Perfect Puppy Care Book – Chapter 3 – Supplies (Part 2)
Chapter 3 – Supplies (Part 2)
You must watch your puppy closely to make sure that she doesn’t chew on something inappropriate. You’ll also teach her to leave certain items alone, and encourage her to chew on appropriate items. But your puppy is going to be tempted to chew on all sorts of things, so get some chew deterrent spray. Spray this bitter-tasting spray on items that you don’t want your puppy to chew on, like plants and shoes. Most puppies do not like the taste, so they will avoid chewing on those items.
Some puppies don’t seem to mind the taste of chew-deterrent spray at all. If you have one of these, you’ll have to get a bit creative. Try another brand of chew-deterrent spray or consult your vet for breed specific tips.
Puppies are messy. They are bound to have accidents in the house until you train them. Sometimes they vomit or have diarrhea, or they track in dirt and grass from outside. Be prepared for these messes by having a few cleaning supplies on hand when you bring your puppy home.
For housetraining accidents, choose a cleaner that has enzymes in it especially for pet messes. If you use a regular carpet or floor cleaner, vinegar, or other spot remover, your floor may look and smell clean to you, but it won’t to your puppy. Her sense of smell is keener than yours, so she still may be able to smell where she has eliminated, which will encourage her to do it again on the same spot. Choose a pet enzymatic cleaner, and you’ll avoid this problem.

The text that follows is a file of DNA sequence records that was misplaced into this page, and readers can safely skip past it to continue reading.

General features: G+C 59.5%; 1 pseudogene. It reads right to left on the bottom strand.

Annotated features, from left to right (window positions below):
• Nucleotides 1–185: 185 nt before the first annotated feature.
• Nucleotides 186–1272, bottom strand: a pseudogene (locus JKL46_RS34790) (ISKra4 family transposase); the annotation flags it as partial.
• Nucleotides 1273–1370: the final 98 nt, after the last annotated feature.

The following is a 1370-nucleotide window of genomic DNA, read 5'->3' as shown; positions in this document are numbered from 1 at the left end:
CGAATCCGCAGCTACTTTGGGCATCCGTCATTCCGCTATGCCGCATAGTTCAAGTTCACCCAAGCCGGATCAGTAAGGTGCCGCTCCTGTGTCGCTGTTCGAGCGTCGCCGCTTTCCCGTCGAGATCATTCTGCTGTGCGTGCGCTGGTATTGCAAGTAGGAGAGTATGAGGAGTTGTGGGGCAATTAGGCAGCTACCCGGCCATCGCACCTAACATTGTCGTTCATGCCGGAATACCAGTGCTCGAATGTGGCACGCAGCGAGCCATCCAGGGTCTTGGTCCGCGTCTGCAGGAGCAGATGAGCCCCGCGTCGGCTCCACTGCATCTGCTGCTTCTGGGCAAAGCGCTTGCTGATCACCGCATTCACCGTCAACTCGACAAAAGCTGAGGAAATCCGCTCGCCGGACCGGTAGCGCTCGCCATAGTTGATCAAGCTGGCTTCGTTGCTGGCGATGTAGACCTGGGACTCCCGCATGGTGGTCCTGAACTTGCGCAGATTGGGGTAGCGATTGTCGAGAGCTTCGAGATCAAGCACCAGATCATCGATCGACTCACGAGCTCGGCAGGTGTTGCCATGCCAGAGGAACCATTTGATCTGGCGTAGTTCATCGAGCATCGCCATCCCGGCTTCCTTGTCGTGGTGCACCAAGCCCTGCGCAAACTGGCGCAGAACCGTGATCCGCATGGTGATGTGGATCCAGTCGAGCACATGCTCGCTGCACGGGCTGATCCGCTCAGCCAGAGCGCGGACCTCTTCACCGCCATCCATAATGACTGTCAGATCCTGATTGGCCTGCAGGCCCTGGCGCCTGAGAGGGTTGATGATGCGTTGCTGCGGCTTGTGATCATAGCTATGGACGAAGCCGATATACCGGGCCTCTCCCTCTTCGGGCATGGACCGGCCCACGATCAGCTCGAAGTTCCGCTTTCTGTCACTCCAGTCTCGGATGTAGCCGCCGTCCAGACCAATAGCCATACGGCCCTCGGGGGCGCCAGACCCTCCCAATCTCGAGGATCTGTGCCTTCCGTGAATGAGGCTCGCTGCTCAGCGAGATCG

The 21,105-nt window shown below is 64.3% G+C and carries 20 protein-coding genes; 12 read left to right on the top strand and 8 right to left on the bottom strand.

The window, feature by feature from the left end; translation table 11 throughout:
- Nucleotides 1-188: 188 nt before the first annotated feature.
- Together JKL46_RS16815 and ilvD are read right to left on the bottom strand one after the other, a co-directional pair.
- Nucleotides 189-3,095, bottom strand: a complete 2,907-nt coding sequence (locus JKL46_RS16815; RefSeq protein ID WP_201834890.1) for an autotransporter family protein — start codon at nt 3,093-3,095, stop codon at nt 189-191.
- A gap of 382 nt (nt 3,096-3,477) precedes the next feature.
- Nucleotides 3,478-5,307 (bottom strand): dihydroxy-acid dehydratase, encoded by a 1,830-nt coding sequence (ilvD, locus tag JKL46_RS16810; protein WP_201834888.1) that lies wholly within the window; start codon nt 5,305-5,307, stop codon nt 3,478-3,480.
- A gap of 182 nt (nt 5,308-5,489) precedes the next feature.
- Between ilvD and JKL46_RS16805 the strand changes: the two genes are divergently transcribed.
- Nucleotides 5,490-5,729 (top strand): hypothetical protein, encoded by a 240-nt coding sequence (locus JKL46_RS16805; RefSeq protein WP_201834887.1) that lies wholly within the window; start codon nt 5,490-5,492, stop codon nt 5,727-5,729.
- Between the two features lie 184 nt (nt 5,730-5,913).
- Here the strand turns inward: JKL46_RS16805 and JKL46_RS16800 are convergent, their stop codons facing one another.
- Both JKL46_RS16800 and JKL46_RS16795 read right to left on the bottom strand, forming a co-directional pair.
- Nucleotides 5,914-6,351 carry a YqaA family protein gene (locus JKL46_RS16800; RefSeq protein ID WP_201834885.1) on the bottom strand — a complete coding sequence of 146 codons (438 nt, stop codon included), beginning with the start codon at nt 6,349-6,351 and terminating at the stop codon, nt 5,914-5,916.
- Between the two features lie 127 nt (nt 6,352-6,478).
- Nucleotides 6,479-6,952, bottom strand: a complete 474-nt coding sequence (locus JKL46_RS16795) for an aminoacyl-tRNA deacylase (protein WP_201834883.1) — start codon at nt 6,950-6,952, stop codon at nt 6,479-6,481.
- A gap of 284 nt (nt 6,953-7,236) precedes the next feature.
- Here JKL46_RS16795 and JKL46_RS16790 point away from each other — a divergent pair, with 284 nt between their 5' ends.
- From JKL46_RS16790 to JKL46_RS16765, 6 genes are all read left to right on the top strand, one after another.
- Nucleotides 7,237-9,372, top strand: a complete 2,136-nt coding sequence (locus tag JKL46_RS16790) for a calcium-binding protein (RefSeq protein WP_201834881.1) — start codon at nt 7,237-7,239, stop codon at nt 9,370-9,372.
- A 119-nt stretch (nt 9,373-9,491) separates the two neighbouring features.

Check your regular household cleaners to make sure that they are safe for use around puppies. For example, some aerosol disinfectant sprays can be harmful to your puppy. You may have been using it to clean your bathroom for years and might not be aware that it could pose a hazard to your new family member. Check with your veterinarian to find out if any of your regular household cleaners pose a problem.
A variety of collars are on the market that you can purchase for your puppy. A good collar to start with is a basic flat one with a buckle or a plastic quick-snap connector. The collar should fit snugly against your puppy’s neck. When you slip your fingers in between the collar and her neck, you should only be able to get two flat fingers underneath the collar. You may worry that the collar is too tight, but having too loose a collar is dangerous. She could slip loose, or if her jaw becomes caught in the collar, she could panic and hurt herself.
Avoid choke chains, prong collars, or slip collars for your puppy. These can cause damage to your puppy’s throat, and they are not necessary when you use modern, reward-based training methods. Also, make sure to remove your puppy’s collar when she is in the crate. There have been cases where puppy’s collars have become stuck on the wire-frame door and have seriously injured the puppy.
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